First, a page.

- Even when we fall in love things change in our brain.
- We also know that depression is linked to feeling out of control, helpless, trapped or defeated in certain life….
- We need to bear this in mind when we describe and explain these experiences, and when we support others who are depressed
What irritates me again about the use of the pronoun “we” is that it changes identity, and yet, the authors use it as if it had one and the same referent. It doesn’t. In the first sentence, it is likely to mean professional people, in the second, it’s likely to mean “all of us”, in sentence 3 we go back to psychology, while in 4 it probably means all of us again.
Does it matter, you could ask. Well, it’s not exactly the manipulation of the year, yet, it is a common political tactic of aligning oneself with the audience, as if the audience and the speaker/writer spoke with one voice. And the important question is: Do they?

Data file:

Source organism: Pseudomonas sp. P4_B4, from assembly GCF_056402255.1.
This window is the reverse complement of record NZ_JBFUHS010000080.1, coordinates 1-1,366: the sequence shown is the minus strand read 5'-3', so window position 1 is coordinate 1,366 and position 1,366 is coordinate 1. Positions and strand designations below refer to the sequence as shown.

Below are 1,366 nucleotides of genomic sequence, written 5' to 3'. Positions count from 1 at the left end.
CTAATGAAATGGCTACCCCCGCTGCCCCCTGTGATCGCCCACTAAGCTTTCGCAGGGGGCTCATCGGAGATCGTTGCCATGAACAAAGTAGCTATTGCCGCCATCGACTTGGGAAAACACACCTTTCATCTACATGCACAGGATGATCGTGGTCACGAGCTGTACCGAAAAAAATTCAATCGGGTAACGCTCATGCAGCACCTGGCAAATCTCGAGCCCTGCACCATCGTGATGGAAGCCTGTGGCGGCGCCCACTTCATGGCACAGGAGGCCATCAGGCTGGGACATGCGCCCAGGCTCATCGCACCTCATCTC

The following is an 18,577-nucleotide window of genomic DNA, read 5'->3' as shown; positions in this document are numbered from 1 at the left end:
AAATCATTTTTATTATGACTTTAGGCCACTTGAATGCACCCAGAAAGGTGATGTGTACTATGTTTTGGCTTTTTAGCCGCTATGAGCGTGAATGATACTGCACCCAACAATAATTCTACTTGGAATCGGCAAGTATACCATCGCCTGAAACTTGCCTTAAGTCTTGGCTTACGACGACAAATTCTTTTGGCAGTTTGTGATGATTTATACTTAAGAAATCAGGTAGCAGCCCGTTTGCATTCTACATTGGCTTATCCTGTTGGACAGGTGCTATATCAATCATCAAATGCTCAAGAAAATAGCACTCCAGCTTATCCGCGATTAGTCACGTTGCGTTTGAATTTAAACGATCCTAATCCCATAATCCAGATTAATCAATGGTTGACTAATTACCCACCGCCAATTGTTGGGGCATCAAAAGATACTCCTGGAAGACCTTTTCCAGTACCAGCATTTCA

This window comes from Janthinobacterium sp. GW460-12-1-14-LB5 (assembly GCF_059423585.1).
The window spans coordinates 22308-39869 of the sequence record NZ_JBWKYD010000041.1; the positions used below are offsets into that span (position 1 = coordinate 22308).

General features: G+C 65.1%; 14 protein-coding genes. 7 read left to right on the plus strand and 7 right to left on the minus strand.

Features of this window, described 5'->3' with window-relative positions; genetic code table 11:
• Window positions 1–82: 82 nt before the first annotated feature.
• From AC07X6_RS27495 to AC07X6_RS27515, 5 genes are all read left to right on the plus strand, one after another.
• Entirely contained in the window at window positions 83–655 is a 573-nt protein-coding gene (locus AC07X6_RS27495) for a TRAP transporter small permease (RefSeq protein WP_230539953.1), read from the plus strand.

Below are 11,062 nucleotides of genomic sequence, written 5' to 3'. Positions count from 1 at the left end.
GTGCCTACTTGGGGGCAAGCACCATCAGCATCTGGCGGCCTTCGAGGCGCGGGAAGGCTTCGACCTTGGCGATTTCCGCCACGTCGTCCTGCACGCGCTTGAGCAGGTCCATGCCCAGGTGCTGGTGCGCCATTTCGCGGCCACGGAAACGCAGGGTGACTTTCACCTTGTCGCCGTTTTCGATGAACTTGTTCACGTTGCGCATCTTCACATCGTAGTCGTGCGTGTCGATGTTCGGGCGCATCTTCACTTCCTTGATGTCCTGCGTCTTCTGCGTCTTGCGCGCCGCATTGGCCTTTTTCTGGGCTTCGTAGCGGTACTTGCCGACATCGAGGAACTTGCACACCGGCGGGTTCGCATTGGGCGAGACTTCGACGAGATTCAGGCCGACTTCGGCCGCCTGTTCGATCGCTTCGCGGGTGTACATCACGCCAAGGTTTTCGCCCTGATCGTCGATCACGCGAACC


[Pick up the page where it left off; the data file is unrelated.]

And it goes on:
In case you wonder, there are 210 uses of the pronoun “we” in the document. And I find it very disappointing.
But fear not! Help is at hand.
Overcoming depression can sometimes be a difficult and slow process. Nevertheless, there are many things which can help. Different things help different people. Often practical things are central such as basic self-care, including eating and sleeping well, as well as help to address the issues that led to the depression or that are keeping it going, physical exercise or therapies of various kinds.
Psychological therapies help many people. Depression and loneliness often go hand in hand, so finding ways to connect or reconnect with our friends, families and communities can be key.
There is more:
This is one of the reasons that help and support from services needs to be guided by a personal, collaboratively drawn up formulation. We recommend that all care and treatment within mental health services is guided by individual formulations, developed and refined over time by the professional/s and the person concerned working together